There can be some big savings to be made by buying a used car from Northern Ireland or Britain and bringing it to Ireland.
In the first 6 months of 2019, almost 40% of all car registrations were on imported cars. The number of imported private cars licensed increased by 2.8% compared with the same period in 2018. There were 51,694 imported cars licenced compared to 77,639 new cars in the first 6 months of 2019.
Buying a car in Northern Ireland, England, Wales or Scotland will usually end up costing a lot less for Irish residents – especially when the Sterling/ Euro exchange rate favours the Euro. Since the vote for Brexit – the value of the Pound has fallen quite a lot – making used UK car purchases even better value.
See more about the latest Euro Sterling Exchange Rate Here
Buying a used car from the UK and importing it into Ireland can sometimes save buyers several thousand Euros – even after you factor in the expenses of travel, VRT etc.
The used car prices in Northern Ireland will usually be more expensive than the rest of the UK. Also – the rest of Britain is a bigger market than Northern Ireland so there is more scope in England or Wales for getting a good value car with a higher spec.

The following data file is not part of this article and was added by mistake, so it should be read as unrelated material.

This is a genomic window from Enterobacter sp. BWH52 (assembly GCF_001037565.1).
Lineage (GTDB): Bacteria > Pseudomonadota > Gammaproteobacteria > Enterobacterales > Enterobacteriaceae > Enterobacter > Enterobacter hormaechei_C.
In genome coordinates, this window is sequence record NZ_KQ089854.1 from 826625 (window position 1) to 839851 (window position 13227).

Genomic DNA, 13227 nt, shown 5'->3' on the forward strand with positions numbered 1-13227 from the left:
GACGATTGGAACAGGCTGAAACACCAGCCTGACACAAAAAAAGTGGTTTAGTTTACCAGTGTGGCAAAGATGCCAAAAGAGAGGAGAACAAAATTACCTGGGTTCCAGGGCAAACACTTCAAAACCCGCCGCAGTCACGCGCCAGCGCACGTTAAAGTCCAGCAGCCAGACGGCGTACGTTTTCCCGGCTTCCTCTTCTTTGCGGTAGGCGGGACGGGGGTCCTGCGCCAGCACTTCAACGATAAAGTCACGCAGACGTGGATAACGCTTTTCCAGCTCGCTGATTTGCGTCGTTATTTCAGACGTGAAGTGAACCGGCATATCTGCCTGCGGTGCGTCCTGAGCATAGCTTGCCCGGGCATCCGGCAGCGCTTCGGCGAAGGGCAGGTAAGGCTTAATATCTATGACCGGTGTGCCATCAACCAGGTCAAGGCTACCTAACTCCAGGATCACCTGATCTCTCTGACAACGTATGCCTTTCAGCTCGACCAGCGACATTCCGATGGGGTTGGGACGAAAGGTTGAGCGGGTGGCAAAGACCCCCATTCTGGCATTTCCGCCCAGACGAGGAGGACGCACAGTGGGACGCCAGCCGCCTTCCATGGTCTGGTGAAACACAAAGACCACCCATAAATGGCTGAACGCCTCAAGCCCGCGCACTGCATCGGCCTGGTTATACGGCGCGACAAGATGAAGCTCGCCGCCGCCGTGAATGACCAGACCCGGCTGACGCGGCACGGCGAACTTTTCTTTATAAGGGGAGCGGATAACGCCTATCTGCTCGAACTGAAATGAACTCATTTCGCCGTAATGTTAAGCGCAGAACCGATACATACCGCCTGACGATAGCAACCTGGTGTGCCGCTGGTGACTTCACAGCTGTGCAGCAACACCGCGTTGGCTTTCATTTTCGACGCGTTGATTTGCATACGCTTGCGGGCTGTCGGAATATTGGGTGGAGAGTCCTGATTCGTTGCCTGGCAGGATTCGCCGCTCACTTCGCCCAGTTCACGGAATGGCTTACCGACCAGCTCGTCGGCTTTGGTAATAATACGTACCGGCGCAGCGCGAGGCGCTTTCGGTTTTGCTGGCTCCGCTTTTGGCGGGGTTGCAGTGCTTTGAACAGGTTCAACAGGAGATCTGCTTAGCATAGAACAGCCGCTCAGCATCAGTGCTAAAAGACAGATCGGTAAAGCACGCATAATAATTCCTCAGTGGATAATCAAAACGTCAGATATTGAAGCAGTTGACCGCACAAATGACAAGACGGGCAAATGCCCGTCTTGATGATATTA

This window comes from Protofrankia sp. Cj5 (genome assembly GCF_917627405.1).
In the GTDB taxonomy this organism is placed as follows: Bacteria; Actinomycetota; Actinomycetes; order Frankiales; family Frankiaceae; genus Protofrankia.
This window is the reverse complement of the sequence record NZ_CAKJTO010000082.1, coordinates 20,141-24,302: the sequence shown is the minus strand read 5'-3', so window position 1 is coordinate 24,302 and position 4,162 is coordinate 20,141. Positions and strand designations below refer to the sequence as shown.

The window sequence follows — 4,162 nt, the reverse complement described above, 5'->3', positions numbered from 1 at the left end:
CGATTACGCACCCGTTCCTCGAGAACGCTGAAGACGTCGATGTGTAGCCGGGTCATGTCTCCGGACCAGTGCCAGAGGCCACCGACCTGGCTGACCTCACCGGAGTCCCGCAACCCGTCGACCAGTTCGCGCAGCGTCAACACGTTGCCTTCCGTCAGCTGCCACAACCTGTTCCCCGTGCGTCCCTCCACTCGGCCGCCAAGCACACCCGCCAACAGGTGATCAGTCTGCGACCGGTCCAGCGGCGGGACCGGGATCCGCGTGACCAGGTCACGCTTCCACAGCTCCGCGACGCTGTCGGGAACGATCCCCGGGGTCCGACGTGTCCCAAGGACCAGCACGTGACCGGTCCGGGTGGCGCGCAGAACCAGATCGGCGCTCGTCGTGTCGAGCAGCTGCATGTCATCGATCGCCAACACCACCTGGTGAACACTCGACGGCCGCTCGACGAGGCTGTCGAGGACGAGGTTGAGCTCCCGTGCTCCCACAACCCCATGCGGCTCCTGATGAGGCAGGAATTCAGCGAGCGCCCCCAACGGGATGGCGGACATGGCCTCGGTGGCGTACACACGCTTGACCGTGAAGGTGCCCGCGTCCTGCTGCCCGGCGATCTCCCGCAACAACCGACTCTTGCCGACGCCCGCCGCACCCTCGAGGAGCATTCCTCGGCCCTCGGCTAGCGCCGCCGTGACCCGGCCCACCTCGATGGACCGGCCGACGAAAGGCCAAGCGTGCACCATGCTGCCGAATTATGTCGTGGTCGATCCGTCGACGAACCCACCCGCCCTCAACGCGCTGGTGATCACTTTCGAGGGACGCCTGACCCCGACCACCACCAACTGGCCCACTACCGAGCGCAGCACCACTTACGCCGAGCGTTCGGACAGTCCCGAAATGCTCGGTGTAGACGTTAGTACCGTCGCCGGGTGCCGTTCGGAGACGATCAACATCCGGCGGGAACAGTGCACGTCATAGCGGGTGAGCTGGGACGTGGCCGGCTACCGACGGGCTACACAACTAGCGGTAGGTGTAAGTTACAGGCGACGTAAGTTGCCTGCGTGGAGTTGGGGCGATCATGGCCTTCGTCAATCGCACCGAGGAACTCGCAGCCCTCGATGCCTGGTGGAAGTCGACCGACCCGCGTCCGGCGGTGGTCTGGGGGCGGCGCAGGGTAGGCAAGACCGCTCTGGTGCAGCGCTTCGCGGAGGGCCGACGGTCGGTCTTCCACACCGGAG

But it will usually be less time-consuming – to buy a car in Northern Ireland than it is to travel to Britain, and potentially spend more money on extras such as accommodation, food, and other travel expenses. Do your own checks on prices on sites such as Autotrader and factor in ferry and other travel expenses.
Paying for a car in the UK in Sterling – what are the options?
Your Own Bank: If you just ask your own bank to do the currency conversion and send the money to the car dealer – you will usually not get the best exchange rate.
The majority of the major banks will typically make between 2% and 4% margin on the exchange rates they use.
Getting a better deal on the EUR/GBP exchange rate could easily save you enough money to tax your imported car for a year. For example on a £15,000 car purchase – a difference of just 2% on the exchange rate would save you £300. (Probably enough to pay for the car on the ferry back to Ireland.)